August 26, 2015
This week, the Houston community, Texas A&M Aggie Family and State of Texas lost a legend, Dr. James Henry "Red" Duke. A world class trauma surgeon, founder of Life Flight, the John Wayne in scrubs, as a I called him, was an exceptional Texan. I was deeply saddened to hear about the loss of this good man, he will be profoundly missed. Below is a tribute I wrote about Dr. Red Duke back in 2012:
If you are from Houston, you know the name Dr. James “Red” Duke. His trademark bristly mustache, gold rimmed glasses, lanky Texas swagger and heavy twang are second only to his colorful personality. Dr. Duke is Texan to the core. When he’s not sporting his scrubs he can be seen in his well-worn cowboy hat and cowboy boots. He is the John Wayne in scrubs. Dr. Duke always has a colorful story to tell about medicine, places he’s been, and the people he’s come into contact with over the years. He is one of the most famous folks in his field because of his former TV series Bodywatch and his Texas Health Reports, which covered topics from fighting fat to skin cancer. Dr. “Red” Duke has the personality of an old fashioned country doctor that makes house calls but knows people and medicine like no one I have ever met.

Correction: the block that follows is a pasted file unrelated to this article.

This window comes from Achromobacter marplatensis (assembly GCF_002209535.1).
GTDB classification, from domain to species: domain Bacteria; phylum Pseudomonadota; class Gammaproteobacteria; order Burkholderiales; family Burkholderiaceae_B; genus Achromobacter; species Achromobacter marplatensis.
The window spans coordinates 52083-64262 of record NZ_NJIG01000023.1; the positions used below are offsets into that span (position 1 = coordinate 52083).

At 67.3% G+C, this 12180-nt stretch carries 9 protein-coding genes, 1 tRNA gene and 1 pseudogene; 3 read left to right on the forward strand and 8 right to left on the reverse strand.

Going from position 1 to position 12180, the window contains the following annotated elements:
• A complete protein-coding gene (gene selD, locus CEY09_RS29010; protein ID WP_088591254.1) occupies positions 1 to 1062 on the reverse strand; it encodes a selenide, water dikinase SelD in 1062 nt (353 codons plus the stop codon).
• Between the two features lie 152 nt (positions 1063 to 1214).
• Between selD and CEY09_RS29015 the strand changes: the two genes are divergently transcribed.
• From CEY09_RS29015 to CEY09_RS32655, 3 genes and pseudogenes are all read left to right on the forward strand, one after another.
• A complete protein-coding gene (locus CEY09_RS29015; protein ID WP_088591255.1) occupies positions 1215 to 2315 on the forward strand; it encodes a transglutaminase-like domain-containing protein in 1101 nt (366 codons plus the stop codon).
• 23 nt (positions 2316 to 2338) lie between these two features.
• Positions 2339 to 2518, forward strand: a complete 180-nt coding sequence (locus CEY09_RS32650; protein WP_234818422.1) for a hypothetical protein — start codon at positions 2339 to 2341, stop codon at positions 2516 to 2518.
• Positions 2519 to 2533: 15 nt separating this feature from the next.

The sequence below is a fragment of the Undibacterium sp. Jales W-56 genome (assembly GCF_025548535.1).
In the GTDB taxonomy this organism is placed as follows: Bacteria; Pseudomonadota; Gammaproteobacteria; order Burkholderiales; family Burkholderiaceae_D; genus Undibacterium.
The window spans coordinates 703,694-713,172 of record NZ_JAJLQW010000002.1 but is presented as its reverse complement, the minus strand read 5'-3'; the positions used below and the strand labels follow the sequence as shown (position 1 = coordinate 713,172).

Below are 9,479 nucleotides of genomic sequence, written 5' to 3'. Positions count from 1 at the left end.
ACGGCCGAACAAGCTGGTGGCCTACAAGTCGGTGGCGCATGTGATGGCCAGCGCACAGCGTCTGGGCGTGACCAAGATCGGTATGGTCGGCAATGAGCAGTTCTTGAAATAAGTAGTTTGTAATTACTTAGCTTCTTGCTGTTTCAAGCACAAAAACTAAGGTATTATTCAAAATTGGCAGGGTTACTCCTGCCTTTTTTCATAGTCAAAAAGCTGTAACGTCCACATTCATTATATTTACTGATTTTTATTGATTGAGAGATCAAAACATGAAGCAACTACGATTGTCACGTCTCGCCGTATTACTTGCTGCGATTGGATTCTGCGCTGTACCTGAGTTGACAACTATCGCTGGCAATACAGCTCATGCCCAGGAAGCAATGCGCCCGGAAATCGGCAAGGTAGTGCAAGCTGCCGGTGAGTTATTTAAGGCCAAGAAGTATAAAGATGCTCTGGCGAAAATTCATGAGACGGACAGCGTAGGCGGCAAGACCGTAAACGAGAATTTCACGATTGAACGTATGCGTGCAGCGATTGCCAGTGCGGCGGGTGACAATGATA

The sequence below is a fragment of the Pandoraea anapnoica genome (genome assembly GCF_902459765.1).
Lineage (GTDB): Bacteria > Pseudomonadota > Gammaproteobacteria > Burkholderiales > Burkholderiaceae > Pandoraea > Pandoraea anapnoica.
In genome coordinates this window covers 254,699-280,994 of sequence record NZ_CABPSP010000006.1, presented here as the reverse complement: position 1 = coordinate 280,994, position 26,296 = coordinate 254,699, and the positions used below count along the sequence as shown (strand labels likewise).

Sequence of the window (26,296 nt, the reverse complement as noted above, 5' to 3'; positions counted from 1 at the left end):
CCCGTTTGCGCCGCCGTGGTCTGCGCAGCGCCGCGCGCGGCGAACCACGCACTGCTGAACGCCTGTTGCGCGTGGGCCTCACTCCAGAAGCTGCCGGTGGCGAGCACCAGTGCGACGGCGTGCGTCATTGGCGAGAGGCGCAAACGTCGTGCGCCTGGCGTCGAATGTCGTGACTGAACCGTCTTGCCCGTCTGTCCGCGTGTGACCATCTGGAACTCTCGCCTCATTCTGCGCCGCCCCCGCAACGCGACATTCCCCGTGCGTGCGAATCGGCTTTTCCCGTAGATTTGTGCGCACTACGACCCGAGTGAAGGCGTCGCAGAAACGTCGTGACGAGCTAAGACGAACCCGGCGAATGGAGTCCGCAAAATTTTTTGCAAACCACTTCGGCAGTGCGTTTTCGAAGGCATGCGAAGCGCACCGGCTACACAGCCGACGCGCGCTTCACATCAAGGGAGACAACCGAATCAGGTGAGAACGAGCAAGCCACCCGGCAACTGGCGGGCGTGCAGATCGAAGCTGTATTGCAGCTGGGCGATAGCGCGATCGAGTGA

Dr. Duke is somewhat of a phenomenon to foreigners (who don’t live in Texas) because of his simple straight shootin’ style. He is a world class surgeon trapped in a Texan’s body. People are drawn to him because he has the rare ability to put a complicated subject (medicine) into simple terms that everyone can understand. But don’t let him fool you, Dr. Duke may speak simply but his curriculum vitae is over 40 pages long. He has written over forty publications, eighteen textbook chapters and given almost six hundred lectures.